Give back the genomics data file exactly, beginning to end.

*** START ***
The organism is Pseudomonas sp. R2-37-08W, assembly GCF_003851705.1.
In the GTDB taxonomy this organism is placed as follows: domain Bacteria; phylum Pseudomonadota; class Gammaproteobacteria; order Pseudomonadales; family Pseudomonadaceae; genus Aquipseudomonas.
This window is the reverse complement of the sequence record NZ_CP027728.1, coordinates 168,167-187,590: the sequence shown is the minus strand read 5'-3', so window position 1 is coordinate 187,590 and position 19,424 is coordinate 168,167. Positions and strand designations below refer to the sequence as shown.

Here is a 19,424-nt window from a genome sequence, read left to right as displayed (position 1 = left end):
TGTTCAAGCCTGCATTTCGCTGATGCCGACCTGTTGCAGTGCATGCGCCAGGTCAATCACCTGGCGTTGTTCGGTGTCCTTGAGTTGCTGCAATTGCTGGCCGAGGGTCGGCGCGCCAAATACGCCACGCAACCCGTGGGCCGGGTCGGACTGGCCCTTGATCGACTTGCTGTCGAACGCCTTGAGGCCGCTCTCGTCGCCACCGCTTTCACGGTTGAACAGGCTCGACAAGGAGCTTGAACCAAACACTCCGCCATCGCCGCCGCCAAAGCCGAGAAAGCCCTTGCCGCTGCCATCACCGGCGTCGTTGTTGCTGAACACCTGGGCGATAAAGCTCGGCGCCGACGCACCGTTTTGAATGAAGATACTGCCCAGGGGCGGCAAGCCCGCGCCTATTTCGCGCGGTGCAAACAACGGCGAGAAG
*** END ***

The organism is Pseudomonas sp. R2-37-08W, assembly GCF_003851705.1.
In the GTDB taxonomy this organism is placed as follows: domain Bacteria; phylum Pseudomonadota; class Gammaproteobacteria; order Pseudomonadales; family Pseudomonadaceae; genus Aquipseudomonas.
This window is the reverse complement of the sequence record NZ_CP027728.1, coordinates 168,167-187,590: the sequence shown is the minus strand read 5'-3', so window position 1 is coordinate 187,590 and position 19,424 is coordinate 168,167. Positions and strand designations below refer to the sequence as shown.

Here is a 19,424-nt window from a genome sequence, read left to right as displayed (position 1 = left end):
TGTTCAAGCCTGCATTTCGCTGATGCCGACCTGTTGCAGTGCATGCGCCAGGTCAATCACCTGGCGTTGTTCGGTGTCCTTGAGTTGCTGCAATTGCTGGCCGAGGGTCGGCGCGCCAAATACGCCACGCAACCCGTGGGCCGGGTCGGACTGGCCCTTGATCGACTTGCTGTCGAACGCCTTGAGGCCGCTCTCGTCGCCACCGCTTTCACGGTTGAACAGGCTCGACAAGGAGCTTGAACCAAACACTCCGCCATCGCCGCCGCCAAAGCCGAGAAAGCCCTTGCCGCTGCCATCACCGGCGTCGTTGTTGCTGAACACCTGGGCGATAAAGCTCGGCGCCGACGCACCGTTTTGAATGAAGATACTGCCCAGGGGCGGCAAGCCCGCGCCTATTTCGCGCGGTGCAAACAACGGCGAGAAG